Can Tho city holds press conference on dollar note sale penalty

Can Tho city Police Department yesterday organized a press conference, providing official information about the case in which an electrician was penalized VND90 million for selling a US$100 note to an ineligible jewelry shop in the city.

According to the city Police, director of Thao Luc Company was caught red handed buying US$100 note from 38 year old Nguyen Ca Re, an electrician in An Hoa ward, Ninh Kieu district on January 30. The company was unlicensed to buy/sell foreign currency at that time.
Afterward, Can Tho Police consulted the city People’s Committee on making a decision to issue fines according to Government Decree 96 in the banking and monetary field.
Specifically, they issued a fine of VND90 million to Mr. Nguyen Ca Re and seized VND2.26 million he got from selling the note; penalized the company VND180 million and seized the $100 note.
Police officials also examined the shop and confiscated 20 diamonds and 19,910 artificial stones with the total value of VND550 million (US$23,575).
Aside from the above penalty, the company was fined VND70 million for trading goods with unclear origin, VND15 million for making goods without announcing applied standards, VND30 million for making goods unsuitable with standards.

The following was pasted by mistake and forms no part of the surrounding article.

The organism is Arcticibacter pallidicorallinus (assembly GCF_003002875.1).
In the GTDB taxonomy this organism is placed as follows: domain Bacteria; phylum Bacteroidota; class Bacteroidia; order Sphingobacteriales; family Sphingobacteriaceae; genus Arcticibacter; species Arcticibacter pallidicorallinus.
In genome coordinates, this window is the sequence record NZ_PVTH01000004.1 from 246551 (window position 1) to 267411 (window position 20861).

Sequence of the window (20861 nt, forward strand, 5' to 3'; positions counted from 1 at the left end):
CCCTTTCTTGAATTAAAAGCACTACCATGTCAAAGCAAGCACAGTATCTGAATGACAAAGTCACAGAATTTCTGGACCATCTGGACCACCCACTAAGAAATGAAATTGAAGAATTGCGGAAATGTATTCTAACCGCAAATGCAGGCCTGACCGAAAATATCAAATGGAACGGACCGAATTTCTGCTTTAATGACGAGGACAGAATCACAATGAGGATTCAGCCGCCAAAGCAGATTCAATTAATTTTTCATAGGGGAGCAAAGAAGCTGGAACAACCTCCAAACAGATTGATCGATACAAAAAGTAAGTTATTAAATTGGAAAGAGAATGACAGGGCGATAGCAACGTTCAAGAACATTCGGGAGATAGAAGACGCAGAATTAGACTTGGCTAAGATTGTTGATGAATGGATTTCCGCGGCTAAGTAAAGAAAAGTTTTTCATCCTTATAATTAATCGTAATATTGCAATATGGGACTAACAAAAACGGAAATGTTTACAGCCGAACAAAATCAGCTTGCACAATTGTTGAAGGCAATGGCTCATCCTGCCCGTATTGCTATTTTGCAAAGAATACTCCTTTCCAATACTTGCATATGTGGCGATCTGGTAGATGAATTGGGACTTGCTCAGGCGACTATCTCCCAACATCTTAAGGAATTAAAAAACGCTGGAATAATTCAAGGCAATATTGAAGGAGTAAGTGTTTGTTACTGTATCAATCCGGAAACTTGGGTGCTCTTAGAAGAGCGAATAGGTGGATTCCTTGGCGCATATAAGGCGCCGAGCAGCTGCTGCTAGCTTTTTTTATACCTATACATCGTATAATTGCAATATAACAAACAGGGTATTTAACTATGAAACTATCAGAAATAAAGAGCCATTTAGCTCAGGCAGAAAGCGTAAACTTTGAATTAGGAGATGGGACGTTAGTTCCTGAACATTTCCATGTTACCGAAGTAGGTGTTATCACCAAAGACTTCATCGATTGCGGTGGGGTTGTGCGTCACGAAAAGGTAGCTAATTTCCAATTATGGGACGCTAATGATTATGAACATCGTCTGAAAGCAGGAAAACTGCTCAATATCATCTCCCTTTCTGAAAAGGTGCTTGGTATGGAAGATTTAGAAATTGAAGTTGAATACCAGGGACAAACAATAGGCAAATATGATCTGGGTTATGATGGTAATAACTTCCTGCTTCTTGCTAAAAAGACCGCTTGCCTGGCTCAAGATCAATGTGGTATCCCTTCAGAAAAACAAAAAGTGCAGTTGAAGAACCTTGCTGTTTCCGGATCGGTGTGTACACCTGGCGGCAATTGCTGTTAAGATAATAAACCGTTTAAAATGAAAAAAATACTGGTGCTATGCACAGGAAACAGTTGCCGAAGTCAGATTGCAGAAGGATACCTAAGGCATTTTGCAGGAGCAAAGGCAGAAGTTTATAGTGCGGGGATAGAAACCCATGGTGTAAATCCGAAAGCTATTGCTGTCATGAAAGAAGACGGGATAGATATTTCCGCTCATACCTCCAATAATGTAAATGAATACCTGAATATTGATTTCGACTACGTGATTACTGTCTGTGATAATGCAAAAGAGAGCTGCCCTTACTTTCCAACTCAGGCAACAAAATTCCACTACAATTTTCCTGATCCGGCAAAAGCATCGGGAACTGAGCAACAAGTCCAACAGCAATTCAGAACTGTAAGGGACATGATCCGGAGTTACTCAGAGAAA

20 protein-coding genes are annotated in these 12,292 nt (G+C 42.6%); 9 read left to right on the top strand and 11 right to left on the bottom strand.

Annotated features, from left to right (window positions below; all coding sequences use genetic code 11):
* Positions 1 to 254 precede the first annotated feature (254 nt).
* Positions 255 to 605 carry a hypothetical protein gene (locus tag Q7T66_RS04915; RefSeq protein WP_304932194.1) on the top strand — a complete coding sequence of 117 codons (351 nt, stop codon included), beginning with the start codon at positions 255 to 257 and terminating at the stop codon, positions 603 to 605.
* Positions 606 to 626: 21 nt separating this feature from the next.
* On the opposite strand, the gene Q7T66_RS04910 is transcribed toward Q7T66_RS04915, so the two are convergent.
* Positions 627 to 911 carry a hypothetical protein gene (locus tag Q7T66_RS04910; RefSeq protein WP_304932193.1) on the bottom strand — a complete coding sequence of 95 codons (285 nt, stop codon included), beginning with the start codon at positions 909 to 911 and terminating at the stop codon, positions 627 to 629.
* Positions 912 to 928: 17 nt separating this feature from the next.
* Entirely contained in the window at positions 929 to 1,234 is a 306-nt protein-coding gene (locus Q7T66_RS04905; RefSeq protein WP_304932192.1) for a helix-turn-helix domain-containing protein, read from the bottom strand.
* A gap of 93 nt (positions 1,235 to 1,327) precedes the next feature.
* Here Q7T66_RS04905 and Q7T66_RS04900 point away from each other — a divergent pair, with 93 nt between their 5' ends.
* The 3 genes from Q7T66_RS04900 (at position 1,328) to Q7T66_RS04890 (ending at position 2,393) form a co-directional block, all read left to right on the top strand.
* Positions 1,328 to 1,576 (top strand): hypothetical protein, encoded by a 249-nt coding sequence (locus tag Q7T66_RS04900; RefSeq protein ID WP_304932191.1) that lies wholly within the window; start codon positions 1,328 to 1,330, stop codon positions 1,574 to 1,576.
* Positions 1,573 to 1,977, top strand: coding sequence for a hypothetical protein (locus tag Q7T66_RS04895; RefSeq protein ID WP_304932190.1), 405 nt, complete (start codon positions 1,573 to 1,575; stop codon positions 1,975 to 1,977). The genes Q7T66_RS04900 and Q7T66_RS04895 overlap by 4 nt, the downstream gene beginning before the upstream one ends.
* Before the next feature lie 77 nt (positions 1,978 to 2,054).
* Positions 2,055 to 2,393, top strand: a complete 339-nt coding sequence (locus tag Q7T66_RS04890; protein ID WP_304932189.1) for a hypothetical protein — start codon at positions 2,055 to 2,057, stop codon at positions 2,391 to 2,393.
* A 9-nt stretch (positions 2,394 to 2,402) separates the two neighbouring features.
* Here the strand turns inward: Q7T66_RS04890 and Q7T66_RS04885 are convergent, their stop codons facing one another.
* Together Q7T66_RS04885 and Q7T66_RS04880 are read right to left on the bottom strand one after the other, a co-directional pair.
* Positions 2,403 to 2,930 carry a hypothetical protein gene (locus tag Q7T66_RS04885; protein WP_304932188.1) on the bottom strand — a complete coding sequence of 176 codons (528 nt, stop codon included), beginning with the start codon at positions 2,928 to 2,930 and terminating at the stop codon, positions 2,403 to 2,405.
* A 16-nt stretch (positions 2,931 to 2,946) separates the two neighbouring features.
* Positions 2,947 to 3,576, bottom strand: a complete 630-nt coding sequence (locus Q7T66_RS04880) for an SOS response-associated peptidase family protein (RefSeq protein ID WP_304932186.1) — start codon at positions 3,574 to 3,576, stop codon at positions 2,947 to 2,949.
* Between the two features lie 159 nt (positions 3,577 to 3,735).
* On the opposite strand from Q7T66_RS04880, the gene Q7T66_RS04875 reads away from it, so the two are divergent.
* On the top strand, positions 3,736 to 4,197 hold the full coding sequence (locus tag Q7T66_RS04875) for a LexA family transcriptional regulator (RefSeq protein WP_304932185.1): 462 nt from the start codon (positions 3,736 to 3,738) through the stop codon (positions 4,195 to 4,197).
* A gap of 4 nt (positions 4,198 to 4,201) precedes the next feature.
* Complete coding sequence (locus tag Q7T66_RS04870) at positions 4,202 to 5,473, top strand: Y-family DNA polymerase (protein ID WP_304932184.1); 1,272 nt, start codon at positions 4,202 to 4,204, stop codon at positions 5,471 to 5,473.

The total penalty for Thao Luc company is VND295 million ($12,642).
Colonel Tran Van Duong, head of Advisory Division under Can Tho Police Department, affirmed that the case has been handled in the right order, procedure and jurisdiction to both Mr. Re and Thao Luc Company. The company has paid the fines without any complaint.
Can Tho Police Department said that Mr. Re can draw up a petition to pay the fine in many times or propose to delay the fine decision execution.
In case of being in an disadvantaged situation, Mr. Re can send a petition to Can Tho People’s Committee proposing it to reduce the fine or exempt him from paying the amount.
Through this case, the department will have to propose the Ministry of Public Security and the Government to adjust Decree 96 to suit practice.

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